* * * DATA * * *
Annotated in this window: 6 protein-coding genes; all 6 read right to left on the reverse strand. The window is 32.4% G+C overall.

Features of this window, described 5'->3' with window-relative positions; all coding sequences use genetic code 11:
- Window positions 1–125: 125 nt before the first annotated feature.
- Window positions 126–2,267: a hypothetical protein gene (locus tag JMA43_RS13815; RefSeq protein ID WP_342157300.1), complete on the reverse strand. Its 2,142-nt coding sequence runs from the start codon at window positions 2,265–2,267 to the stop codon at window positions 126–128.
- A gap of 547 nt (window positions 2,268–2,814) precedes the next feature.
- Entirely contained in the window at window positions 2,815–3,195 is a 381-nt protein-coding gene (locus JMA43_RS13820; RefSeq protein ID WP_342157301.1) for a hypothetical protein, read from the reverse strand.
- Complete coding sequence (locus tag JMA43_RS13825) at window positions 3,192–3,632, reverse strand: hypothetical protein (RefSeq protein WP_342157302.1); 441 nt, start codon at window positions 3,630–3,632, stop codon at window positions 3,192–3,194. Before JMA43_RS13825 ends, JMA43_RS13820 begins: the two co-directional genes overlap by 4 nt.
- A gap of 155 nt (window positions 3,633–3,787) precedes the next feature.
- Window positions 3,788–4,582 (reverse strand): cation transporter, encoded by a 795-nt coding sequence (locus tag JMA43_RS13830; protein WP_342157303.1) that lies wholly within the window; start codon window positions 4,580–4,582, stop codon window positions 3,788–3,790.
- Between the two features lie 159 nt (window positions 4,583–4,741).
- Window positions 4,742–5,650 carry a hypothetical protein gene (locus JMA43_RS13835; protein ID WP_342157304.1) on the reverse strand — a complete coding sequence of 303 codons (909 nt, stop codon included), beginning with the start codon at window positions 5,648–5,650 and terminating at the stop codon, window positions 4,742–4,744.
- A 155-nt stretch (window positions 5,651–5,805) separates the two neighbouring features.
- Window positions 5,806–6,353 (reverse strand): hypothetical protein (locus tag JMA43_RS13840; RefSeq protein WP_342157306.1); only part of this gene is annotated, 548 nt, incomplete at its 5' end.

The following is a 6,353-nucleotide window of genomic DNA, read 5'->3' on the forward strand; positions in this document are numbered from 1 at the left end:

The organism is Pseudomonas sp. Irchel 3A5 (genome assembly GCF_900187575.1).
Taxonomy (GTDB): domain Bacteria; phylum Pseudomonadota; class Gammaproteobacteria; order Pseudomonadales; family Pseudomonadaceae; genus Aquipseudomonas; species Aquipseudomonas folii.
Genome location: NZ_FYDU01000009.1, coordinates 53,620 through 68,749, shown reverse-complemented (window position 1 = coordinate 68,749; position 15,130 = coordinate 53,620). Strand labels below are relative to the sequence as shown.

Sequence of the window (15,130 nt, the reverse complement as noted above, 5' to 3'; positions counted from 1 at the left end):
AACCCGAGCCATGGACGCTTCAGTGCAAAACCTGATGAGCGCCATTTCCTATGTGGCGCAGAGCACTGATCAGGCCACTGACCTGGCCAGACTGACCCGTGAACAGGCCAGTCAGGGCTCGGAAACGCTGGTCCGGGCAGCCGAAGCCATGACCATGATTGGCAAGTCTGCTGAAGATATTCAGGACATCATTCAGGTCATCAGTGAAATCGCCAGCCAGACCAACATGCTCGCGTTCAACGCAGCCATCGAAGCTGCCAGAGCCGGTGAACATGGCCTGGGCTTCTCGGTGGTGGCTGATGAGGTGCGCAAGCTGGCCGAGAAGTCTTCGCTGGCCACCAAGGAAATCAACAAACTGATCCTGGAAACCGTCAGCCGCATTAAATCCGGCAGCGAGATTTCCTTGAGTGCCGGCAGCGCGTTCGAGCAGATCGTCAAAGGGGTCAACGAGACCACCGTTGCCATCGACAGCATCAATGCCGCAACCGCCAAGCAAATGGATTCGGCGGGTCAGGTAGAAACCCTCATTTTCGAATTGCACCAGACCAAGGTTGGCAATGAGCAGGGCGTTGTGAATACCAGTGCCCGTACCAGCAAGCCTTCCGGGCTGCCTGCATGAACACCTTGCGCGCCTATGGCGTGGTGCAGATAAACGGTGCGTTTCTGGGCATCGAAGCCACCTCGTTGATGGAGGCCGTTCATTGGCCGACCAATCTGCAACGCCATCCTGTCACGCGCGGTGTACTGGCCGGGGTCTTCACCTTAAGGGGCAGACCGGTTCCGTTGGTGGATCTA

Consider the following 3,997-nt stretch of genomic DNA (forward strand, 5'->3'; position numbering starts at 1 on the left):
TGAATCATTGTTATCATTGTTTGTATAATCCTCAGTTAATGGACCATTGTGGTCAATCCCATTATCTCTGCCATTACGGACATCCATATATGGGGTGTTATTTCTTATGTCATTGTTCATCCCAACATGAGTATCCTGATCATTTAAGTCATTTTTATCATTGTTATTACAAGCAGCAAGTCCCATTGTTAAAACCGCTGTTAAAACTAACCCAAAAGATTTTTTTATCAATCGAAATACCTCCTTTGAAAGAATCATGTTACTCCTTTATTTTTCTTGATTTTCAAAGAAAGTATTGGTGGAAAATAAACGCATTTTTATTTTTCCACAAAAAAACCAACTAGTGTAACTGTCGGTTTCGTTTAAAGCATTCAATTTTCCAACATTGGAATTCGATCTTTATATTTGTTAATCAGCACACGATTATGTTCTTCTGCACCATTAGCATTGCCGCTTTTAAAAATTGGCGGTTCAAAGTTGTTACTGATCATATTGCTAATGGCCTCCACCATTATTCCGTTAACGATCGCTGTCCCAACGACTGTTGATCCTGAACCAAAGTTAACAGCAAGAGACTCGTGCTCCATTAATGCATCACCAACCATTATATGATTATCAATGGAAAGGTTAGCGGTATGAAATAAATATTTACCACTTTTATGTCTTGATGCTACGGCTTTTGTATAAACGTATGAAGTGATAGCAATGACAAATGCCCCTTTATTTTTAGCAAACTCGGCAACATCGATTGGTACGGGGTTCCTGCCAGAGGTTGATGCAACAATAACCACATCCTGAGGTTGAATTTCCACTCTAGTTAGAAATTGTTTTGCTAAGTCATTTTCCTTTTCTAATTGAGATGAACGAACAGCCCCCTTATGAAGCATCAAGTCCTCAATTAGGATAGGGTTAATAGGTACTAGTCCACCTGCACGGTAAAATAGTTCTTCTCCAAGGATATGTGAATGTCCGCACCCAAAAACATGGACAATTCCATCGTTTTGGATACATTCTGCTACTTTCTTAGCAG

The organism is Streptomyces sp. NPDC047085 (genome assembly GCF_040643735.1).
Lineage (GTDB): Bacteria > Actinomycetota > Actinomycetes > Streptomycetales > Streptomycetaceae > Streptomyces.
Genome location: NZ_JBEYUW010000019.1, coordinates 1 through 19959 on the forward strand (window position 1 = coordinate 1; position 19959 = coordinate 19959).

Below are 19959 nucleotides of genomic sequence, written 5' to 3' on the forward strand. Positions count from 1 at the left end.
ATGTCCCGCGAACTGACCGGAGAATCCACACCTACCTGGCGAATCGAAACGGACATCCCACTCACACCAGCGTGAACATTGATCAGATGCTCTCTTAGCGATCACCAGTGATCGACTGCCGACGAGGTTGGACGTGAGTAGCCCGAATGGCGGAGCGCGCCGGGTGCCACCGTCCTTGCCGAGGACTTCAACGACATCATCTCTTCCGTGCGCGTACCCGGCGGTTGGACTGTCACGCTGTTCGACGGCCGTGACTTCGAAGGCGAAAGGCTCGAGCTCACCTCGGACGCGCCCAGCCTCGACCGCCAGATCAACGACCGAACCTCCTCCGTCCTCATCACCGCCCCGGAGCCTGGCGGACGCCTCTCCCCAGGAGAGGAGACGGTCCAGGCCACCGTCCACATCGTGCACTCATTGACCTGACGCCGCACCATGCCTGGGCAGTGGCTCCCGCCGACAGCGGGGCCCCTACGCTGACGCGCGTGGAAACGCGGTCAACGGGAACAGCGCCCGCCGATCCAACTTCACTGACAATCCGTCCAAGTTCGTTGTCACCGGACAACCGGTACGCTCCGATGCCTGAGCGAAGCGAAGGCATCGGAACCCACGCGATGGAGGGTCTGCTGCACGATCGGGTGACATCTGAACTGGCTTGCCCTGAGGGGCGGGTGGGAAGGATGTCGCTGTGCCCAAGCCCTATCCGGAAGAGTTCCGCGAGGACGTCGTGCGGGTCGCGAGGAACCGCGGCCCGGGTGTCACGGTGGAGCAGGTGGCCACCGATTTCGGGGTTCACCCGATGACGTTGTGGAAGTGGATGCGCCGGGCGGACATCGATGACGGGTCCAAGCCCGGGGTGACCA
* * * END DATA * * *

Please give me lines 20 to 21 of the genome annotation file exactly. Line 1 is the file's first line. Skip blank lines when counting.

Consider the following 3,997-nt stretch of genomic DNA (forward strand, 5'->3'; position numbering starts at 1 on the left):
TGAATCATTGTTATCATTGTTTGTATAATCCTCAGTTAATGGACCATTGTGGTCAATCCCATTATCTCTGCCATTACGGACATCCATATATGGGGTGTTATTTCTTATGTCATTGTTCATCCCAACATGAGTATCCTGATCATTTAAGTCATTTTTATCATTGTTATTACAAGCAGCAAGTCCCATTGTTAAAACCGCTGTTAAAACTAACCCAAAAGATTTTTTTATCAATCGAAATACCTCCTTTGAAAGAATCATGTTACTCCTTTATTTTTCTTGATTTTCAAAGAAAGTATTGGTGGAAAATAAACGCATTTTTATTTTTCCACAAAAAAACCAACTAGTGTAACTGTCGGTTTCGTTTAAAGCATTCAATTTTCCAACATTGGAATTCGATCTTTATATTTGTTAATCAGCACACGATTATGTTCTTCTGCACCATTAGCATTGCCGCTTTTAAAAATTGGCGGTTCAAAGTTGTTACTGATCATATTGCTAATGGCCTCCACCATTATTCCGTTAACGATCGCTGTCCCAACGACTGTTGATCCTGAACCAAAGTTAACAGCAAGAGACTCGTGCTCCATTAATGCATCACCAACCATTATATGATTATCAATGGAAAGGTTAGCGGTATGAAATAAATATTTACCACTTTTATGTCTTGATGCTACGGCTTTTGTATAAACGTATGAAGTGATAGCAATGACAAATGCCCCTTTATTTTTAGCAAACTCGGCAACATCGATTGGTACGGGGTTCCTGCCAGAGGTTGATGCAACAATAACCACATCCTGAGGTTGAATTTCCACTCTAGTTAGAAATTGTTTTGCTAAGTCATTTTCCTTTTCTAATTGAGATGAACGAACAGCCCCCTTATGAAGCATCAAGTCCTCAATTAGGATAGGGTTAATAGGTACTAGTCCACCTGCACGGTAAAATAGTTCTTCTCCAAGGATATGTGAATGTCCGCACCCAAAAACATGGACAATTCCATCGTTTTGGATACATTCTGCTACTTTCTTAGCAG